That’s true to an extent.  There is a core group of people, and they’ll come out, take a chance on something they’re not familiar with, and then there are fans loyal to bands that make up another percentile of patrons.  And then hopefully there’s other people who just show up for whatever reason. [Laughs]  Maybe they got lost.  They saw a neon light in the dark.  You know, sometimes I’m like why are all these people here?  How do they know about this band?  I mean, I love it when I’m surprised by a band’s draw, because we’ve gotten kind of scarily accurate in our ability to predict certain outcomes.  We have some kind of statistician: Oh, it’s Tuesday, there’s a 30% chance of rain, this band’s been here before and fourteen people came last time, so tonight there’ll be 25 people.

The economics of venues [Laugh]

Right.  Yeah. [Laughs]  We oftentimes can make those predictions, and they’re scarily accurate, and not in a good way.  But when I’m proven wrong in the other way, I’m pleasantly surprised.  There are bands on other people’s radar that I have no idea about, and that’s really encouraging. 

Did you expect the kind of acclaim that’s come with Bottletree?  I mean name drops on Pitchfork, in the New York Times, and many others. 

Well, before we’d even opened for business we’d been featured in the New York Times and the Washington Post.  We were in both of those publications mentioned as like this weird underground DIY place, before we even had a business license, so it was crazy.  People were so hungry for something, and it was exciting because it was illegal and all that, that word of mouth spread.  But no, I definitely did not expect it.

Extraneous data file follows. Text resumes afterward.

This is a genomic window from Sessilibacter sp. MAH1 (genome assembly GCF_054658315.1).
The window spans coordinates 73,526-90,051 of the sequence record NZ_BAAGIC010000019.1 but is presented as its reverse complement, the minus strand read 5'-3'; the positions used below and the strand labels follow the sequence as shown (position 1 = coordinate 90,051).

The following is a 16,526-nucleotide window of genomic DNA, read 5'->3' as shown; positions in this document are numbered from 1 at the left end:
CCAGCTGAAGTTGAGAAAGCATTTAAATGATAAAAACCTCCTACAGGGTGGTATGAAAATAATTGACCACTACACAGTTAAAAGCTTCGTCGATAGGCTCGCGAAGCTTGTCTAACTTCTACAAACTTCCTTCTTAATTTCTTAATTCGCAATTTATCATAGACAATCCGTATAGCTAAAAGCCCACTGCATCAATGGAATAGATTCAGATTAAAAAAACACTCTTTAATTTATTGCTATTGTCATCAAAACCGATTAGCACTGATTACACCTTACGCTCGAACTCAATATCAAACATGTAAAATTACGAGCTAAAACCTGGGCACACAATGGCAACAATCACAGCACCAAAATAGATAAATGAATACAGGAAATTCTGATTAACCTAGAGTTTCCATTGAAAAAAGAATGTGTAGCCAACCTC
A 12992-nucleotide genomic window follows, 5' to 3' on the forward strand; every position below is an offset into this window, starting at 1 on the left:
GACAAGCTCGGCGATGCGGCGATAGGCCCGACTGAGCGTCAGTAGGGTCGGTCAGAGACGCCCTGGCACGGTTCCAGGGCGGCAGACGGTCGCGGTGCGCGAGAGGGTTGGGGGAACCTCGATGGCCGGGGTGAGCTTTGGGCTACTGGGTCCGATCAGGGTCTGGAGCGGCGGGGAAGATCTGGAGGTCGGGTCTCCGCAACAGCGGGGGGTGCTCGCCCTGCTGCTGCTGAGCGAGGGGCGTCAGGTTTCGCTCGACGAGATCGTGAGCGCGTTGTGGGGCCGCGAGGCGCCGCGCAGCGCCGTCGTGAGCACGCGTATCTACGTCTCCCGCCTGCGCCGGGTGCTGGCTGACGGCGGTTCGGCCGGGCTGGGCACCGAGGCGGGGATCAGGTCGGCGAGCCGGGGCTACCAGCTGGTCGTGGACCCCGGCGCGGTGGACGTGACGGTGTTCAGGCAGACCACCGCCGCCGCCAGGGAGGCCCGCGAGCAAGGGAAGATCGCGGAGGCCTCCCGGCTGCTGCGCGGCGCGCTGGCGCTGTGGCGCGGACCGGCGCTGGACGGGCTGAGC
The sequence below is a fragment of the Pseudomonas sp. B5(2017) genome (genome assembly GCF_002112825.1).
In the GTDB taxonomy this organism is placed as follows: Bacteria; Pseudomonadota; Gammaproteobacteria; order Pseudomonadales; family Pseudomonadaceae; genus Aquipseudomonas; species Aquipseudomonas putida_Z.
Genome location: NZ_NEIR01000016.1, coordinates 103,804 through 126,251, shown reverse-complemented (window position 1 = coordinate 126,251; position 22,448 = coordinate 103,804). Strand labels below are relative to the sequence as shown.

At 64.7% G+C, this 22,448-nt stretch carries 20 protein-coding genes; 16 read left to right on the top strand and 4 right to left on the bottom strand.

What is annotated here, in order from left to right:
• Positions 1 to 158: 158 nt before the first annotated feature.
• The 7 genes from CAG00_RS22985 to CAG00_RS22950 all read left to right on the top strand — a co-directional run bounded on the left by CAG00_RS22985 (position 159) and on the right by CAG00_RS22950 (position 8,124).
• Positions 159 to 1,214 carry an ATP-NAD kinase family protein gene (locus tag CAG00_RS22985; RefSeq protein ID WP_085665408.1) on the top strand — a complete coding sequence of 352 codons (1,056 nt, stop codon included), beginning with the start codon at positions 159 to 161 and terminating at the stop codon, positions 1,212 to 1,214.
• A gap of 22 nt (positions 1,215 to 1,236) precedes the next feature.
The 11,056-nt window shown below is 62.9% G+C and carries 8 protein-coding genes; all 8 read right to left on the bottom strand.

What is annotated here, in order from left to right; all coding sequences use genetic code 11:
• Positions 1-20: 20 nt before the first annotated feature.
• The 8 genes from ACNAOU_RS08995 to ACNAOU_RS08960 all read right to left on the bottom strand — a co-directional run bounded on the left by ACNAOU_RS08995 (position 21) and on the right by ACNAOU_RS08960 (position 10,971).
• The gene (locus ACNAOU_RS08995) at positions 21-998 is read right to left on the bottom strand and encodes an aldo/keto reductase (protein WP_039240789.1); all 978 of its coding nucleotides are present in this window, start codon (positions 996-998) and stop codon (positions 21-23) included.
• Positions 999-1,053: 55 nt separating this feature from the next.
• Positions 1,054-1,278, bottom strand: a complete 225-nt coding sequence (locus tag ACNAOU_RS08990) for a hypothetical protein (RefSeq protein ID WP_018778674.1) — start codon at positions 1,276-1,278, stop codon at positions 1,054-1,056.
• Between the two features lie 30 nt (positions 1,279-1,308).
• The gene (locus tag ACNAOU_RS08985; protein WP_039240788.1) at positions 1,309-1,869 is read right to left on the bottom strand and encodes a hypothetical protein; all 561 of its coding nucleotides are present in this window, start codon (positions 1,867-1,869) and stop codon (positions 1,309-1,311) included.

Well, it always makes me feel good when I see the place get name-dropped in a national zine or publication. 

Oh yeah. There’s definitely a sense of local pride from everybody, and that’s awesome.  I mean, you can’t do it alone.  There has to be someone else to carry the torch or carry the weight. 

Some of the bands I’ve talked to who’ve played here are just enamored with the place, and there’s always a commonality with what they have to say.  It’s accommodating.  There’s a sense of actual investment in the artists, from you guys who are operating the Bottletree, for those who play here.  Usually the line these bands and musicians make would be from Nashville to Atlanta.  But now it seems like Birmingham is getting at least some of the attention it deserves, and I think a lot of that has to do with venues like the Bottletree and Bottletree itself who are doing it differently. 

It’s so amazing and cool, and that’s the thing about doing this.  We’ve changed the view about our city in a lot of ways.  It’s always the people from outside who appreciate something first, you know what I mean?

Oh yeah.  Definitely. 

It’s easy to take something from granted that’s right around the corner, and so that’s huge.  It always makes my heart melt when a band is onstage, and they say something along the lines of “You guys are so lucky to have this venue.”  And everybody cheers.  I’m never gonna be jaded enough to think that that’s not awesome.  

Well, you’ve had a lot of bands who’ve never played Bottletree, they’ve never played Birmingham, and just from my experience from the ones I’ve talked to here, just sitting in the Airstream back there, they’re just astounded.  They talk about the atmosphere of the venue itself and how pleasantly surprised they are at our town.  These bands have been all over, to much larger venues that tout the best in sound, space, etc., but the common thread I see for these musicians that come here and love it here is the camaraderie that’s just ever present here.